- Venezuela worst performer in world with 10.1% contraction call
- Latin America to suffer first back-to-back recession in 30 yrs
The World Bank forecast Brazil’s recession will extend into a third consecutive year, while Venezuela takes the world’s deepest plunge in 2016. The two will drag Latin America into back-to-back economic contractions for the first time in more than three decades.
Brazil will contract 4 percent in 2016 and 0.2 percent next year, with the 2017 outlook revised from a prior forecast for a 1.4 percent expansion. Venezuela’s economy is seen shrinking 10.1 percent this year, more than double the multilateral’s prior estimate and the worst performer among all countries tracked by the World Bank.
Lower international commodity prices have torpedoed Venezuela’s economy and hampered Brazil’s recovery, weighing on Latin America’s prospects in general. Brazil is laboring to pull itself from its worst downturn in decades, with Acting President Michel Temer seeking to shore up government accounts and investor sentiment by implementing austerity measures and reforms. Venezuela’s Nicolas Maduro is clinging to power amid growing street protests and economic meltdown.
The recessions in Brazil and Venezuela “have yet to bottom out and could last longer than expected due to political uncertainties and continued macroeconomic imbalances,” the World Bank said in its report. “There is additional risk that they may spill over to other countries in the region.”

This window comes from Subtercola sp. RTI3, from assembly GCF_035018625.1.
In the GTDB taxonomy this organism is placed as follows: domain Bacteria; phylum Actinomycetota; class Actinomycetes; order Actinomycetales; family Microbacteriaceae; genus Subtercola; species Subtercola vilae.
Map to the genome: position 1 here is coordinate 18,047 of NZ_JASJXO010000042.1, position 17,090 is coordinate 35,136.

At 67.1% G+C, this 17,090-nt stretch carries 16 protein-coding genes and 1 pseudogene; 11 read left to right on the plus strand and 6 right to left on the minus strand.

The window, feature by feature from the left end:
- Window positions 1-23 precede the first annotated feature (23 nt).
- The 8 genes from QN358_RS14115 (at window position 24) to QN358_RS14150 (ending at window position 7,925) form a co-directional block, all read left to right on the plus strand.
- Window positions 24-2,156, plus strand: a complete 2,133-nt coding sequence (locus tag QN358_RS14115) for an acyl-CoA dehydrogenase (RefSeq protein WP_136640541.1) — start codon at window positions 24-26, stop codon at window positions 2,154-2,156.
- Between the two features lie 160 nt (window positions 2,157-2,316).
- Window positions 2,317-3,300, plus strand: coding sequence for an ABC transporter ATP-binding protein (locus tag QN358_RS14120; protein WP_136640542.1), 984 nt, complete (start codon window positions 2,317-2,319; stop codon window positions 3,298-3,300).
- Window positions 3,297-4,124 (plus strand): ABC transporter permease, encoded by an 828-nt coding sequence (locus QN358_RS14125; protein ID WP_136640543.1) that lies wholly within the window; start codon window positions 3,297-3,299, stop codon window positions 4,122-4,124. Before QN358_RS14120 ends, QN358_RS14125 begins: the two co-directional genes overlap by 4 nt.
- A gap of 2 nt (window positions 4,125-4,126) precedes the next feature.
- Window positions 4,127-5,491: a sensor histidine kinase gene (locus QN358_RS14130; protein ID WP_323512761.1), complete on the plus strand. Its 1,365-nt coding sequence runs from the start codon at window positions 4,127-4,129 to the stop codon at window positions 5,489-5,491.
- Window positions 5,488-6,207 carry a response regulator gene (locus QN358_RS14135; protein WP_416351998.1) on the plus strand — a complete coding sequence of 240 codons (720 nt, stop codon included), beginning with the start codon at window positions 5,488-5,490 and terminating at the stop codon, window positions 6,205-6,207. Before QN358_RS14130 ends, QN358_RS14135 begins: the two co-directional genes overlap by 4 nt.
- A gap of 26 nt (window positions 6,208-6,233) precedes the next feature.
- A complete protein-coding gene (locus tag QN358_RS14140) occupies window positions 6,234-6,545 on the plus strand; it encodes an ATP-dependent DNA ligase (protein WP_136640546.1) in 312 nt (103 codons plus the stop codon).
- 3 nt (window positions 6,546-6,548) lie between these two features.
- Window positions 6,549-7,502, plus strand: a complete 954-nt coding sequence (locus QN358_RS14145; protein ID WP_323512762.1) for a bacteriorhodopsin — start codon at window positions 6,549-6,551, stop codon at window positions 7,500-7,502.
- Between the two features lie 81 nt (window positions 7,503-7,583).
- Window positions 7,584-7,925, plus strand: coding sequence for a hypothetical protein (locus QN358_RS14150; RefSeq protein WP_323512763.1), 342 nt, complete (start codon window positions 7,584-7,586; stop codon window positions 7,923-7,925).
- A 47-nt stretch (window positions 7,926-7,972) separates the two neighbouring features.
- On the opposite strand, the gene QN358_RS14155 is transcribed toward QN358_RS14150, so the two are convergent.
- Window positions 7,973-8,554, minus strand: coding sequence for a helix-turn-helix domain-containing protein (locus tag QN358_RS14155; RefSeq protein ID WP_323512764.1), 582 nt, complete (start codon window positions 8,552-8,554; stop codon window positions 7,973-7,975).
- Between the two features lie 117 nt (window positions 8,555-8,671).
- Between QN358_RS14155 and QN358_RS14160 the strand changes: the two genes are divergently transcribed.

The bank’s 2017 outlook for Brazil is worse than all but four forecasts from 34 economists surveyed by Bloomberg. It is also lower than that of fellow multilaterals, including the International Monetary Fund and the Organization for Economic Cooperation and Development which forecast stagnation for next year. The IMF an the OECD forecasts were made before the release of first-quarter GDP data last week that contracted less than almost all analysts estimated.
Brazil’s positive first-quarter surprise was in part driven by a surge in government spending preceding the suspension of Dilma Rousseff, which casts doubt on whether there’s a real turnaround in the economy. Cabinet members resigning mere weeks into Temer’s administration and the prosecutor general targeting the Senate president may limit his ability to pursue sweeping measures.
“In Brazil, political uncertainty might delay the approval of key policy initiatives needed to regain investors’ confidence,” the World Bank said. “Counter-cyclical fiscal and monetary policies may be harder to implement when investors focus on rising uncertainty and the potential for political tensions to block structural reforms.”
The World Bank’s outlook for Venezuela is likewise more pessimistic than consensus, and in fact below that of all economists surveyed by Bloomberg in mid-May. Inflation last year was 180 percent, and it will “increase multi-fold in 2016,” the report said, without providing a specific outlook. The nation’s “recent 6,000 percent jump in petroleum pump prices and further monetizing of the public sector deficit are likely to continue contributing to inflationary pressures, weighing on output,” according to the report.
Latin America as a whole will decline 1.3 percent this year, following a 0.7 percent contraction last year -- marking the first back-to-back years of recession in more than 30 years. Were it not for Brazil, the region would grow by 0.5 percent, according to the World Bank report. The multilateral lender previously forecast regional stagnation in 2016.